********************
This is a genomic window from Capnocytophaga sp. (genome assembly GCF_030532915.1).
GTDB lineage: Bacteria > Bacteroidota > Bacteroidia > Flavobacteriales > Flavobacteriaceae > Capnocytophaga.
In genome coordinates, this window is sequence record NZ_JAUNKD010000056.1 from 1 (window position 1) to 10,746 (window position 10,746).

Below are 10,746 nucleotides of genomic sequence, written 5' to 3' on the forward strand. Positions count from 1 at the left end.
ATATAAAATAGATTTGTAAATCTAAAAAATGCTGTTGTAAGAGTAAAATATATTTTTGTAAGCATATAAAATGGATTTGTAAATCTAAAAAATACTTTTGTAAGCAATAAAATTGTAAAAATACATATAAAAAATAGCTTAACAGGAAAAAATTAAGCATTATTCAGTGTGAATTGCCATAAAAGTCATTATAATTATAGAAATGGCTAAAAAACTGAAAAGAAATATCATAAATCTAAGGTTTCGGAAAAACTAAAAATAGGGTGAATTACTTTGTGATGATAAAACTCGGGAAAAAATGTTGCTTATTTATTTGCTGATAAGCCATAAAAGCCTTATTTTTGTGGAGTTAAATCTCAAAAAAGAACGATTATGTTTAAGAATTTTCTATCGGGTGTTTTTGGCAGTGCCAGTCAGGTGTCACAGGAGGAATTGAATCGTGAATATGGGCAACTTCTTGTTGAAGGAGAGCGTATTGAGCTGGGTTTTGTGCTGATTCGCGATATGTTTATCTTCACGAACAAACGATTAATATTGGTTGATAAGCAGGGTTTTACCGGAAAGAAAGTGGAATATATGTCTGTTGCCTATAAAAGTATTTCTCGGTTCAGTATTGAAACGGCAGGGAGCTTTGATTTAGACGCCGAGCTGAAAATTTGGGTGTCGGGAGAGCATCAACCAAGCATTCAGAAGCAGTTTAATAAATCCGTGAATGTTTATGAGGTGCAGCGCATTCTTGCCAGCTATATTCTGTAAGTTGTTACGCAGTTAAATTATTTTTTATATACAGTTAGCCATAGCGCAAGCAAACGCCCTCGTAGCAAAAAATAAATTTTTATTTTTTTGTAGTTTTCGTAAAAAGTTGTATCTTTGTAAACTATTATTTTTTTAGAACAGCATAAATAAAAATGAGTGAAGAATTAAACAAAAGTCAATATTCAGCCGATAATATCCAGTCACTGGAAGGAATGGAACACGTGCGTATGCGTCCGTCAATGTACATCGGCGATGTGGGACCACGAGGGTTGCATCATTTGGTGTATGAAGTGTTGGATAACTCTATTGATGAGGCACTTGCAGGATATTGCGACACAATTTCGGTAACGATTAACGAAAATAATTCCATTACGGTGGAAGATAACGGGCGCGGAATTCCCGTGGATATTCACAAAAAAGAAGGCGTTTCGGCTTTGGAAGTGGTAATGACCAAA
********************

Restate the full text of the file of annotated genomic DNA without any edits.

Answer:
This is a genomic window from Capnocytophaga sp. (genome assembly GCF_030532915.1).
GTDB lineage: Bacteria > Bacteroidota > Bacteroidia > Flavobacteriales > Flavobacteriaceae > Capnocytophaga.
In genome coordinates, this window is sequence record NZ_JAUNKD010000056.1 from 1 (window position 1) to 10,746 (window position 10,746).

Below are 10,746 nucleotides of genomic sequence, written 5' to 3' on the forward strand. Positions count from 1 at the left end.
ATATAAAATAGATTTGTAAATCTAAAAAATGCTGTTGTAAGAGTAAAATATATTTTTGTAAGCATATAAAATGGATTTGTAAATCTAAAAAATACTTTTGTAAGCAATAAAATTGTAAAAATACATATAAAAAATAGCTTAACAGGAAAAAATTAAGCATTATTCAGTGTGAATTGCCATAAAAGTCATTATAATTATAGAAATGGCTAAAAAACTGAAAAGAAATATCATAAATCTAAGGTTTCGGAAAAACTAAAAATAGGGTGAATTACTTTGTGATGATAAAACTCGGGAAAAAATGTTGCTTATTTATTTGCTGATAAGCCATAAAAGCCTTATTTTTGTGGAGTTAAATCTCAAAAAAGAACGATTATGTTTAAGAATTTTCTATCGGGTGTTTTTGGCAGTGCCAGTCAGGTGTCACAGGAGGAATTGAATCGTGAATATGGGCAACTTCTTGTTGAAGGAGAGCGTATTGAGCTGGGTTTTGTGCTGATTCGCGATATGTTTATCTTCACGAACAAACGATTAATATTGGTTGATAAGCAGGGTTTTACCGGAAAGAAAGTGGAATATATGTCTGTTGCCTATAAAAGTATTTCTCGGTTCAGTATTGAAACGGCAGGGAGCTTTGATTTAGACGCCGAGCTGAAAATTTGGGTGTCGGGAGAGCATCAACCAAGCATTCAGAAGCAGTTTAATAAATCCGTGAATGTTTATGAGGTGCAGCGCATTCTTGCCAGCTATATTCTGTAAGTTGTTACGCAGTTAAATTATTTTTTATATACAGTTAGCCATAGCGCAAGCAAACGCCCTCGTAGCAAAAAATAAATTTTTATTTTTTTGTAGTTTTCGTAAAAAGTTGTATCTTTGTAAACTATTATTTTTTTAGAACAGCATAAATAAAAATGAGTGAAGAATTAAACAAAAGTCAATATTCAGCCGATAATATCCAGTCACTGGAAGGAATGGAACACGTGCGTATGCGTCCGTCAATGTACATCGGCGATGTGGGACCACGAGGGTTGCATCATTTGGTGTATGAAGTGTTGGATAACTCTATTGATGAGGCACTTGCAGGATATTGCGACACAATTTCGGTAACGATTAACGAAAATAATTCCATTACGGTGGAAGATAACGGGCGCGGAATTCCCGTGGATATTCACAAAAAAGAAGGCGTTTCGGCTTTGGAAGTGGTAATGACCAAA